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An Online Course in a Nutshell

An Online Course in a Nutshell

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Published by: api-3860347 on Oct 19, 2008
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03/18/2014

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AN ONLINE COURSE IN A NUTSHELL

Teaching online requires many of the same skills and techniques instructors use in traditional
classes, but there are some differences. In an online course, students access the course
materials over the Web at any time of day or night. Often much of the information students
acquire in the course comes from the class textbook (if one is assigned) and other readings,
along with what they get from library research, Internet resources, CD-ROMs, and other
resources.

Most importantly, students in an online course depend on conferencing software, email, and other
asynchronous modes of communication for the interaction they have with each other and with the
instructor. This interaction is the core of the course. In an online course, students cannot simply
raise their hand to ask a question as they would in a classroom. Email and conferencing software
more than make up for this, since having to type out a question forces more reflection before
posting it. In addition, thanks to the flexibility of the Web, students will never miss vital class
discussions. They can log on and access class materials and discussions at virtually any time of
day. Finally, the potential for collaborative work and small-group discussions among students who
may never meet face-to-face is what makes Web-based courses so exciting and so powerful an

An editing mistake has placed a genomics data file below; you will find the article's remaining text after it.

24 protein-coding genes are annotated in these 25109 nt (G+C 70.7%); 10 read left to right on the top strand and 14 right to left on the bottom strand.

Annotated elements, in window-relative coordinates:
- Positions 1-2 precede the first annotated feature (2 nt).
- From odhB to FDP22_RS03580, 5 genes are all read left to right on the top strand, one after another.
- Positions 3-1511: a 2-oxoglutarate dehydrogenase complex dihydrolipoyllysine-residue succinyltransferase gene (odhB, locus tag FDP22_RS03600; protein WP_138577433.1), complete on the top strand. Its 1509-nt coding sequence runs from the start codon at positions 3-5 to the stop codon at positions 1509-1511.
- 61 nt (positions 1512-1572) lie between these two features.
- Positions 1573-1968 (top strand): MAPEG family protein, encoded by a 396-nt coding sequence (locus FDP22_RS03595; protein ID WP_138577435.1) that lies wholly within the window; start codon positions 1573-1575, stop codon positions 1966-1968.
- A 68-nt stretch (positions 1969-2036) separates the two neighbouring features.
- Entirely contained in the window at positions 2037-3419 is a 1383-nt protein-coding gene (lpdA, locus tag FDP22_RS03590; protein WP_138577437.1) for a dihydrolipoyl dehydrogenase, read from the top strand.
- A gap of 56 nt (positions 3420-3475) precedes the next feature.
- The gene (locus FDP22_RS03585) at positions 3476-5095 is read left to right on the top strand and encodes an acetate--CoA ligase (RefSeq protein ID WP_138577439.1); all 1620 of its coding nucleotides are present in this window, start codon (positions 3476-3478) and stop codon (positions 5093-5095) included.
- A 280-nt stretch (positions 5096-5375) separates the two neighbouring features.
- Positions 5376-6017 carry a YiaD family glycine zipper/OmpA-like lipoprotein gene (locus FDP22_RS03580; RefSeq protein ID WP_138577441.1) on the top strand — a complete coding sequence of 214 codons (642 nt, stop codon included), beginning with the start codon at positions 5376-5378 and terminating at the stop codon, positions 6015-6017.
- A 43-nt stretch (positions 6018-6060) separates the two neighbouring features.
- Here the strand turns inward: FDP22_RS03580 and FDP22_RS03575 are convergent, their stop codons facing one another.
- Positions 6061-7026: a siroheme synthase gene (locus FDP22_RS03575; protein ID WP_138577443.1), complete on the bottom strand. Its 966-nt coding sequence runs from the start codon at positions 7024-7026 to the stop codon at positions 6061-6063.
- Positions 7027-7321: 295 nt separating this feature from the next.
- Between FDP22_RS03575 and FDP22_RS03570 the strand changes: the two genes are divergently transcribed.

educational format.

How does this all come together in practice? Here's a step by step example of what happens
accompanied by a figure to illustrate the concepts being discussed:
1. Students enroll in your online course(s) via your school's registration procedures.

2. Students receive their usernames and passwords allowing them access to the course materials. They also purchase the textbook (if required) and other materials from the college bookstore or other source.

3. Each week, for the duration of the course, the instructor assigns units and materials from
the course Web site, readings from the textbook and other print materials, writing
assignments, group projects, and other activities. Students work on their own time, going
over the online course material from any personal computer with Web access, whether
it's at school, at home, at work, or in the library. They submit completed assignments via
email.

4. Students communicate electronically with each other and the instructor several times a
week. Of course, email, voicemail, fax, and telephone are also viable means of
communication, but the heart of an asynchronous Web-based course will take place in
the online discussion room. Instructors usemany strategies to promote communication

online which help ensure student participation and achieve maximum effectiveness in
online discussions.

5. At appropriate times the instructor tests student retention of the material. Many Web-
based courses have short online Self-Tests for each unit that students use to evaluate
their own progress. Also, many textbook companies provide accompanying web quizzes